NEW YORK (Reuters) - The Greek government won a vote of confidence early on Wednesday, overcoming a first hurdle in winning new financing to avoid bankruptcy.
DAVID MANN, REGIONAL HEAD OF RESEARCH, STANDARD CHARTERED, NEW YORK
"It's an anticlimax. We've avoided an extremely negative event. I think that's why we have the spike higher in the euro...I think we're going to see a lot more volatility. People are focused on what's next. In all likelihood we're still going to be worrying about what is next for Greece in the next few days and weeks at least.
"We've just avoided a major immediate negative shock. There's a need for something to change in Greece and ultimately for a restructuring to happen the need is still there. That has not changed."
NICK KALIVAS, VICE PRESIDENT OF FINANCIAL RESEARCH & SENIOR EQUITY INDEX ANALYST, MF GLOBAL
"The big issue is going to be how much momentum there is for the austerity to be passed over the next couple of weeks, it's a very big austerity plan. There is a general belief that it will be passed as there is no choice but to do it. The market is essentially assigning a high probability of it being passed and therefore I think a lot of it was discounted over the last couple of days and that's why you're not seeing a big impact right now."
BRIAN DOLAN, CHIEF STRATEGIST, FOREX.COM, BEDMINSTER, NEW JERSEY
"Part of it is a buy-the-rumor, sell-the-fact reaction. This is the feel-good moment, but they still have to pass the austerity package and implement it. And the Greek government's performance in the past does not leave me too optimistic that these deficit target scan be met. Default may have been avoided for now, but the debt overhang remains. For the euro, there's still some upside potential as long as we hold above $1.4360, but getting to $1.45 is going to be a tough slog."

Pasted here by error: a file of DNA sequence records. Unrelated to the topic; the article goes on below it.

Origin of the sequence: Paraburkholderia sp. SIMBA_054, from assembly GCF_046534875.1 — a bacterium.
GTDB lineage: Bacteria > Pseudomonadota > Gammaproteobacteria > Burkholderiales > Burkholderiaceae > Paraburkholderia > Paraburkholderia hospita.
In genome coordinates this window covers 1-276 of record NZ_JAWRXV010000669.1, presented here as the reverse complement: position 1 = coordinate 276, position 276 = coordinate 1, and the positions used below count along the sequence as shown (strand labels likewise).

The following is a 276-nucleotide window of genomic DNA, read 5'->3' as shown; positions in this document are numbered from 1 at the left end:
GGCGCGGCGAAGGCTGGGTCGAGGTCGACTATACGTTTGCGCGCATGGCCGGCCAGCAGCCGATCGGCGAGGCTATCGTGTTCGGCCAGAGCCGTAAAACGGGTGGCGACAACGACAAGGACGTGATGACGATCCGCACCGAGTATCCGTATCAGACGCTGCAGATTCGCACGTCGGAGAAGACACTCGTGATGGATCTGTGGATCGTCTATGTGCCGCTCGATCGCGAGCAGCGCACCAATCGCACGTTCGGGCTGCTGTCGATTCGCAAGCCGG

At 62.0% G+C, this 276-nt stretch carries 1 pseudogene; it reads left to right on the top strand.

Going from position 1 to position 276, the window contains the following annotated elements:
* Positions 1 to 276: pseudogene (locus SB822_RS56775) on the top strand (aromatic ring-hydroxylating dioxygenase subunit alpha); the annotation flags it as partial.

JJ KINAHAN, CHIEF DERIVATIVES STRATEGIST, TD AMERITRADE, CHIGAGO
"This vote in confidence clears the way for some austerity measures. The reason the reaction is muted in after hours trading is because until we know what those measures are or how easily they will be accepted, then U.S. markets will have a chance to react."
BRETT RYAN, ECONOMIST, DEUTSCHE BANK, NEW YORK
"In the near term there is some comfort that investors can draw from the vote. It makes it that much more likely that the ECB will go ahead with the next round of bailout funds. However, in the long term, it remains to be seen how the situation resolves itself."
DAVID DIETZE, CHIEF INVESTMENT STRATEGIST, POINT VIEW FINANCIAL SERVICES, SUMMIT, NEW JERSEY
"Although this clearly is not going to be a long-term fix, investors see this as a chance that the can will be kicked further down the road and so I think we are going to see tomorrow a world-wide push to risk assets."